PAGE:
And this isn’t just about shops and restaurants. Anecdotally, there is plenty of evidence that innovators in the space are focusing on malls rather than high streets, as it means dealing with just one interested party rather than the web of planning authorities, landlords, business improvement districts and community groups that oversee town centres. Innovation in malls should not be stymied, but it should not be prioritised over the high street, as the current situation does.

The high street is undergoing a painful transition, and despite the acceleration caused by the lockdown it will be many years before a new, viable model fully emerges. But the current use class system is an additional and unnecessary hurdle that the formats of the future have to vault; some more flexibility in what is allowed where would help keep this painful period as short as possible.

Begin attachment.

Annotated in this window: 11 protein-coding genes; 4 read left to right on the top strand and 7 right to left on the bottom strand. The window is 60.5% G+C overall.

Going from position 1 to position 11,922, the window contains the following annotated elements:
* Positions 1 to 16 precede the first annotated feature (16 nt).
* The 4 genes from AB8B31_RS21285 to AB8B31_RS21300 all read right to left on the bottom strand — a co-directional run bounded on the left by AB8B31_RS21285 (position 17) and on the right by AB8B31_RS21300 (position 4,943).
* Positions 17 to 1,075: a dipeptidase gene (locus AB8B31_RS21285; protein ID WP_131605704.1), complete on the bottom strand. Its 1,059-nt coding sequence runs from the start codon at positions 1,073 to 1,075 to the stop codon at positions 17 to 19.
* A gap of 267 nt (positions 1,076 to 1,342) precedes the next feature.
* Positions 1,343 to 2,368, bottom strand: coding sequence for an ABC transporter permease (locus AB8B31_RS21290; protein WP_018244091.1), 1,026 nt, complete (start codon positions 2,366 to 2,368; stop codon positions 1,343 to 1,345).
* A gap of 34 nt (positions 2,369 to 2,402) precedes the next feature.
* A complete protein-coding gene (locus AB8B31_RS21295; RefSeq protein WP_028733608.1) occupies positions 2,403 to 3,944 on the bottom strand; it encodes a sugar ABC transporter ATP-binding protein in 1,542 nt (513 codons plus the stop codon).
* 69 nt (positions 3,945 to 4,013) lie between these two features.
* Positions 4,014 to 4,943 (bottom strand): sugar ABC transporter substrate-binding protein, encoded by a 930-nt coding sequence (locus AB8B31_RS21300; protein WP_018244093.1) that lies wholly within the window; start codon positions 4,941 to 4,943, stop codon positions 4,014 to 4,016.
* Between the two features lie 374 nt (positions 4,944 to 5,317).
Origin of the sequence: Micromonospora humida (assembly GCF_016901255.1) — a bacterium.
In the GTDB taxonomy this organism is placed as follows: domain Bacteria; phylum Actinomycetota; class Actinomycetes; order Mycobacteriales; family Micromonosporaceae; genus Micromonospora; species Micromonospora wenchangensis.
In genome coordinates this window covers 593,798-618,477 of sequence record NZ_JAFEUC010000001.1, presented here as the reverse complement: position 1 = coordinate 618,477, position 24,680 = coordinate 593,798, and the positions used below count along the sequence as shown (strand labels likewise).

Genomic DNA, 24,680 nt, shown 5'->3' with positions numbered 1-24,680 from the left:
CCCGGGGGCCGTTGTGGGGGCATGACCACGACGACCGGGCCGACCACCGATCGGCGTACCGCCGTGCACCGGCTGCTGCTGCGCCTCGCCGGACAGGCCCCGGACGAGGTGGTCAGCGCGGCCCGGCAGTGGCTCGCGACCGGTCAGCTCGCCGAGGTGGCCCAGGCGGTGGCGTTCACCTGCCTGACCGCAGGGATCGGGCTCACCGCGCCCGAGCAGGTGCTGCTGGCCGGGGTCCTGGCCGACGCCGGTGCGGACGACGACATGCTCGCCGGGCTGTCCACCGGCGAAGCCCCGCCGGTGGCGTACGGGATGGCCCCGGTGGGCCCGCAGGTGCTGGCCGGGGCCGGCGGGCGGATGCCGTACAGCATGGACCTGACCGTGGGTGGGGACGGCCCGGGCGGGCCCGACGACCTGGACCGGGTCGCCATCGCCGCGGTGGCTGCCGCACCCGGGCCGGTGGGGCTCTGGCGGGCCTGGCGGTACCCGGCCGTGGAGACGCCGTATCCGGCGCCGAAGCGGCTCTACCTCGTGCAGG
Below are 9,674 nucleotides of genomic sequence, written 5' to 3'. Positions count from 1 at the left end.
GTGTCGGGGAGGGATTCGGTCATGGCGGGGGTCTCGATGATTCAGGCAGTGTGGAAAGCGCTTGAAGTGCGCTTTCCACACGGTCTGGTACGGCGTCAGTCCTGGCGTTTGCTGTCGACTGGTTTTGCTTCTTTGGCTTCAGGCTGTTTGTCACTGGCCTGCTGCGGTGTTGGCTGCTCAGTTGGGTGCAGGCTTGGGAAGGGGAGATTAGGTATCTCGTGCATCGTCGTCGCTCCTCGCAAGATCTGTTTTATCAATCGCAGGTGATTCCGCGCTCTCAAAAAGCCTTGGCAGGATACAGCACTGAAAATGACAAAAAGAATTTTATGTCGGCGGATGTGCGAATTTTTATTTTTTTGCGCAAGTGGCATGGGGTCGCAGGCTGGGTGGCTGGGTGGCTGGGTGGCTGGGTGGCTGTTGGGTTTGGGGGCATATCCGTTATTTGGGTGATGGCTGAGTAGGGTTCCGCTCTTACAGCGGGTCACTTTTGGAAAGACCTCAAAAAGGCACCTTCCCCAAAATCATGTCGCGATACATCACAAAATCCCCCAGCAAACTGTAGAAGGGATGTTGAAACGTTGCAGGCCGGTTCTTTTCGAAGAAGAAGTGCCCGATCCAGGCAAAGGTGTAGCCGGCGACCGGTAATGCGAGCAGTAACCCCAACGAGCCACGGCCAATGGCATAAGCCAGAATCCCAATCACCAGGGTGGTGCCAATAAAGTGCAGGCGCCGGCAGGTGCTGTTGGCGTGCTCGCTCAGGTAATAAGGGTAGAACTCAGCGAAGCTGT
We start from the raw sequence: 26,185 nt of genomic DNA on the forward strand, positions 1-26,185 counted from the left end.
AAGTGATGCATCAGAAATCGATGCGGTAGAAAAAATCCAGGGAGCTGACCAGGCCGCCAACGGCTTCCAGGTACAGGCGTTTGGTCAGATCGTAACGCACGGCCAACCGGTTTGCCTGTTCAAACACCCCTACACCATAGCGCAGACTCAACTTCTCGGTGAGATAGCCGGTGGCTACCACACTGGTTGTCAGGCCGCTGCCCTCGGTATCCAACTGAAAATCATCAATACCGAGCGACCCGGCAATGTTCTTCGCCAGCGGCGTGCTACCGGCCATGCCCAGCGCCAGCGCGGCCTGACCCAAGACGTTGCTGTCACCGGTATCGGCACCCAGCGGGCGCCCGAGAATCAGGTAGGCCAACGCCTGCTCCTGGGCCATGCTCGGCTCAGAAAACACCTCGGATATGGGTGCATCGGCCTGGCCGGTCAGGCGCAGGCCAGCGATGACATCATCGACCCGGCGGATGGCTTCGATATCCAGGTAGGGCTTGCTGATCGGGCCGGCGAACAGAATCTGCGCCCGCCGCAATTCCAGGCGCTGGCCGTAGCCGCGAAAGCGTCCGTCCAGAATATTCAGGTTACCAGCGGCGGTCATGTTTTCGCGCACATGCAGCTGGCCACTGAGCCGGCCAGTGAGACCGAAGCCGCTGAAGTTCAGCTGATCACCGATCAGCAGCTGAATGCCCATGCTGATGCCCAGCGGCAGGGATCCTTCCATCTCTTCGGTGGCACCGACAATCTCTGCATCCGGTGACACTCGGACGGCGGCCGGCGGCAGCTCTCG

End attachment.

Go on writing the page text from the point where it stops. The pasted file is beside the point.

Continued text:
‘Corporate behaviour matters now more than ever. Reputations will be won and lost in the battleground of Covid-19’

It is often said that in times of crisis we see both the best and the worst of people. For every local café owner delivering free meals to the vulnerable, there is a con artist seeking to gain from the chaos and confusion around us. This trend is amplified in the corporate world, which is divided into those who have sought to exploit the Covid-19 pandemic to their advantage and those who have used their resources as a force for good.

A particularly dispiriting story in today’s Telegraph reveals a growing number of companies that have abused the UK’s much-lauded furlough scheme, while there is plenty of anecdotal evidence of employers insisting staff return to work despite being unable offering inadequate safety provision. Even if there is insufficient legal recourse for those who have played the system, it is unlikely that they will emerge with the reputations intact. As we all share in the pain of Covid-19, companies must work harder than ever to earn and maintain the trust of consumers and employees.